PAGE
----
Ottawa

Rezoning Barrhaven gravel pit for homes 'possibly premature', says expert

City staff to have jumped the gun by recommending Brazeau Pit be rezoned to make way for a housing subdivision before the provincial excavation licence was relinquished, according to one lawyer who specializes in that industry.

City staff agree Barrhaven property still licensed under Ontario laws

The parcel on Borrisokane Road that Caivan wants to develop, depicted here by a blue rectangle, is located to the east of Highway 416. The southern part of Barrhaven can be seen to the right. (J.F. Sabourin and Associates Inc.)

City planning staff appear to have jumped the gun by recommending a Barrhaven gravel pit be rezoned to make way for a housing subdivision before the provincial excavation licence was relinquished, according to one lawyer who specializes in that industry.

Local developer Caivan's request to rezone the longtime Brazeau Pit on Borrisokane Road from a "mineral extraction" zone to a "residential" zone, in order to build 500 homes, was originally set to go to planning committee for a decision next week.

It's now been postponed to Feb. 13 because Caivan asked to change details, staff say. 

City of Ottawa staff had recommended councillors approve the zoning, advising that the Ministry of Natural Resources (MNR) had deemed the site to be exhausted of its valuable resources. Provincial policies prohibit development on pits and quarries that still have useful materials in the ground that could be used in construction.

After the ministry told CBC News it hadn't made that pronouncement, staff sent city council a memo confirming Brazeau Pit was indeed still a licensed gravel pit under Ontario laws.

The ministry is "fully aware" of the proposed subdivision, and had laid out steps for how the licence could be retired, wrote Lee Ann Snedden, the city's director of planning services.

Industry highly regulated

Caivan bought Brazeau Pit in late 2018 for $17 million from Marcel Brazeau Ltd., which still holds the provincial licence for extracting sand and gravel. 

The industry is highly regulated, and according to the ministry, city staff had to show it had given draft approval for the subdivision before Brazeau could retire its licence — something that happened in October.

But another necessary step has not yet been taken: the changes to how the gravel pit will be rehabilitated must be posted on the MNR's environmental registry for a 30-day consultation.  

David White, a Barrie-based lawyer who specializes in aggregates and permits, said typically the province's role is entirely finished before a municipality takes over and changes land use.

"It would sound to me that the municipality is possibly premature in rezoning it for development use, for a residential use, while the licence is still in place," said White.

Were the city to approve residential zoning while the licence is still valid, the zoning would have no force, White explained, as Ontario's Aggregates Resources Act overrides municipal bylaws.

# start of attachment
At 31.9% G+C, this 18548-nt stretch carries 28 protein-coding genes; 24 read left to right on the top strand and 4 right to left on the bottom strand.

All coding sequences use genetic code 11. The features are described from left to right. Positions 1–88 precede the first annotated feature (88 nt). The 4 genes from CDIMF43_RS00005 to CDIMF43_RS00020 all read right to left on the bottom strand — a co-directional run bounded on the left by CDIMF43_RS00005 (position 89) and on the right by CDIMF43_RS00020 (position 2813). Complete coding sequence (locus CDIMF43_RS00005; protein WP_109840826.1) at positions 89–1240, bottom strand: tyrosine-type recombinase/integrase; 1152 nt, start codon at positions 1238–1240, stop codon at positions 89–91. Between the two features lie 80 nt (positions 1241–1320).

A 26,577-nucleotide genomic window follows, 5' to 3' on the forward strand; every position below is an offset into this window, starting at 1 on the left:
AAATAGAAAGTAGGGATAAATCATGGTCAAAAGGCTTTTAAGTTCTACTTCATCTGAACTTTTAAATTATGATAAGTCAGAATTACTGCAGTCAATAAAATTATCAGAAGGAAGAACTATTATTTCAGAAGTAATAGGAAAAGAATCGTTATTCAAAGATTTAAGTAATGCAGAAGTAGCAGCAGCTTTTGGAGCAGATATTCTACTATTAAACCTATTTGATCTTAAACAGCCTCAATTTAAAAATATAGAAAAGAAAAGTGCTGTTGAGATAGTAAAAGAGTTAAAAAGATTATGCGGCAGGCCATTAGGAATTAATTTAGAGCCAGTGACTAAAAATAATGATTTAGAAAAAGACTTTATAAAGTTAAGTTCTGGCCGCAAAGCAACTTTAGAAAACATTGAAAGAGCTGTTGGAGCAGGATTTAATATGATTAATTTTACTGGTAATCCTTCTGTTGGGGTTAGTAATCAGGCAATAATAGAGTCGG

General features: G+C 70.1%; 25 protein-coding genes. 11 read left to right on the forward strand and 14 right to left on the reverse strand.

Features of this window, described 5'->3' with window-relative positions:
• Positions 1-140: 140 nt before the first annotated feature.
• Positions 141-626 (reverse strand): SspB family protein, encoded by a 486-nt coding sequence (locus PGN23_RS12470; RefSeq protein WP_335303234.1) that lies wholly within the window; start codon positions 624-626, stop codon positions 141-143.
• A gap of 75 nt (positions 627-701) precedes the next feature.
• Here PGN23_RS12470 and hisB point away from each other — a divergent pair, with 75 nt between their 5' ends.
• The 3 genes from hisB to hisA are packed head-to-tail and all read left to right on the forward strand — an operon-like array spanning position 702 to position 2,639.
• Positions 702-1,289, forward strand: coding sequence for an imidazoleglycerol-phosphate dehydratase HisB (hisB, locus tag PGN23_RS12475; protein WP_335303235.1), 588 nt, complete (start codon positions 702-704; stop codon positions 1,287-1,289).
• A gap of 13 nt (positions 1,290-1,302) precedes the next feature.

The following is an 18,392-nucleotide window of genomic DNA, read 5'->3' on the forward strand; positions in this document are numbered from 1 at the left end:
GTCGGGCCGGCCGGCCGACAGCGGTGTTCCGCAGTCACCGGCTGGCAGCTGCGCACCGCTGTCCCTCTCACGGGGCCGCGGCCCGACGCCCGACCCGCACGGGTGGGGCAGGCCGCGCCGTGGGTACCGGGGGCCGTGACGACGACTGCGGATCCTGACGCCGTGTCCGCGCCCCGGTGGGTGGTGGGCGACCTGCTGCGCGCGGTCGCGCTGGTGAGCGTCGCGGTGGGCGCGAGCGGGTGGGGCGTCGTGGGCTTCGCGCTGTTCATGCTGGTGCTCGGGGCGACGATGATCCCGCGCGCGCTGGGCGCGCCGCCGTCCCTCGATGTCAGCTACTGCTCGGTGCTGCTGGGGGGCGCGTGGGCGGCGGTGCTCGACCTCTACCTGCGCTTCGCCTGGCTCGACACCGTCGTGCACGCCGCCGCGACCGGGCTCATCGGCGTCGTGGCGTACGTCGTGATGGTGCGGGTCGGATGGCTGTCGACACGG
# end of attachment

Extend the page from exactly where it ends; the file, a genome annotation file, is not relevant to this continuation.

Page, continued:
'Anxious to move forward'

The Brazeau Pit property falls in Coun. Scott Moffatt's Rideau-Goulbourn ward, and he says even if zoning is approved, the city will only give the subdivision the go-ahead when the aggregates licence is surrendered.

He's not surprised Caivan made the application, though.

"You likely have a property owner that is anxious to move forward with that property. They're looking at all the various processes they have to undertake and they're saying, 'Can we do these concurrently?'"

Moffatt has a vote on planning committee. Now that the file has been pulled back, he expects staff to rewrite their report without the sentence about the MNR's stance, and to fully explain the process involved in winding down a gravel pit.

"Something as small as a one-sentence inaccuracy can be very impactful in terms of evaluating an application," he said.

Scott Moffatt says reports from city staff need to be clear for councillors to make decisions, but at the end of the day he supports using end-of-life gravel pits for other uses like housing. (Kate Porter/CBC)

At the end of the day, Moffatt said it makes sense to build housing on a spent gravel pit. 

"To be perfectly honest, I'd much rather development [in Barrhaven] go in that direction than south of Barnsdale Road. South of Barnsdale happens to be very good agricultural lands," he said.

Roughly one-third of the Brazeau Pit property cannot be turned into homes, however, as it falls outside the line where urban development is permitted — and also within a 500-metre buffer zone of the Trail Road landfill.

CBC's requests for comment from Caivan and Marcel Brazeau Ltd. were not returned.

 

About the Author

Kate Porter

Reporter

Kate Porter covers municipal affairs for CBC Ottawa. Over the past 15 years, she has also produced in-depth reports for radio, web and TV, regularly presented the radio news, and covered the arts beat.

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